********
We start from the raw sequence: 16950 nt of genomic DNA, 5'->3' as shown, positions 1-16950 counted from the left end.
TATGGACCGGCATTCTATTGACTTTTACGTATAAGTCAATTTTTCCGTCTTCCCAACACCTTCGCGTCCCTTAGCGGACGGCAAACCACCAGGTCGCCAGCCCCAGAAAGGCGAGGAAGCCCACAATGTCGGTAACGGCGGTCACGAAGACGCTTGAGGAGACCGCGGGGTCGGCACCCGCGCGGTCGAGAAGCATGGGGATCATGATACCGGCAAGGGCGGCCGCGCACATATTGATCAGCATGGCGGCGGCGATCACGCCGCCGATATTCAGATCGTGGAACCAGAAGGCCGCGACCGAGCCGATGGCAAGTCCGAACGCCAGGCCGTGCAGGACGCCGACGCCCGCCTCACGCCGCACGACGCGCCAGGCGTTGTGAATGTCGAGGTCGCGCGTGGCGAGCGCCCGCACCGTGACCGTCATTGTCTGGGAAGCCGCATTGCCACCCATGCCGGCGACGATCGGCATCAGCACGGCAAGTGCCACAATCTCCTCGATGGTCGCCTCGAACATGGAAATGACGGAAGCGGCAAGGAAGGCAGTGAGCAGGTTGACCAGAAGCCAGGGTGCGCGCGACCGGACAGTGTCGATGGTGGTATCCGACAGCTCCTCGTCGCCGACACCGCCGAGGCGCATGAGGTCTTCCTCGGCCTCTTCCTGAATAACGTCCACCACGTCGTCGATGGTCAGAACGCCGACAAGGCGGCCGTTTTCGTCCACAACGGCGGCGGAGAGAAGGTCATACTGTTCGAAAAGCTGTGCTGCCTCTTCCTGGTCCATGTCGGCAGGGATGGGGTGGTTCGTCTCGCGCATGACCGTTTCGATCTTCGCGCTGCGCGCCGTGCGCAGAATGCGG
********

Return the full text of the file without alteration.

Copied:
We start from the raw sequence: 16950 nt of genomic DNA, 5'->3' as shown, positions 1-16950 counted from the left end.
TATGGACCGGCATTCTATTGACTTTTACGTATAAGTCAATTTTTCCGTCTTCCCAACACCTTCGCGTCCCTTAGCGGACGGCAAACCACCAGGTCGCCAGCCCCAGAAAGGCGAGGAAGCCCACAATGTCGGTAACGGCGGTCACGAAGACGCTTGAGGAGACCGCGGGGTCGGCACCCGCGCGGTCGAGAAGCATGGGGATCATGATACCGGCAAGGGCGGCCGCGCACATATTGATCAGCATGGCGGCGGCGATCACGCCGCCGATATTCAGATCGTGGAACCAGAAGGCCGCGACCGAGCCGATGGCAAGTCCGAACGCCAGGCCGTGCAGGACGCCGACGCCCGCCTCACGCCGCACGACGCGCCAGGCGTTGTGAATGTCGAGGTCGCGCGTGGCGAGCGCCCGCACCGTGACCGTCATTGTCTGGGAAGCCGCATTGCCACCCATGCCGGCGACGATCGGCATCAGCACGGCAAGTGCCACAATCTCCTCGATGGTCGCCTCGAACATGGAAATGACGGAAGCGGCAAGGAAGGCAGTGAGCAGGTTGACCAGAAGCCAGGGTGCGCGCGACCGGACAGTGTCGATGGTGGTATCCGACAGCTCCTCGTCGCCGACACCGCCGAGGCGCATGAGGTCTTCCTCGGCCTCTTCCTGAATAACGTCCACCACGTCGTCGATGGTCAGAACGCCGACAAGGCGGCCGTTTTCGTCCACAACGGCGGCGGAGAGAAGGTCATACTGTTCGAAAAGCTGTGCTGCCTCTTCCTGGTCCATGTCGGCAGGGATGGGGTGGTTCGTCTCGCGCATGACCGTTTCGATCTTCGCGCTGCGCGCCGTGCGCAGAATGCGG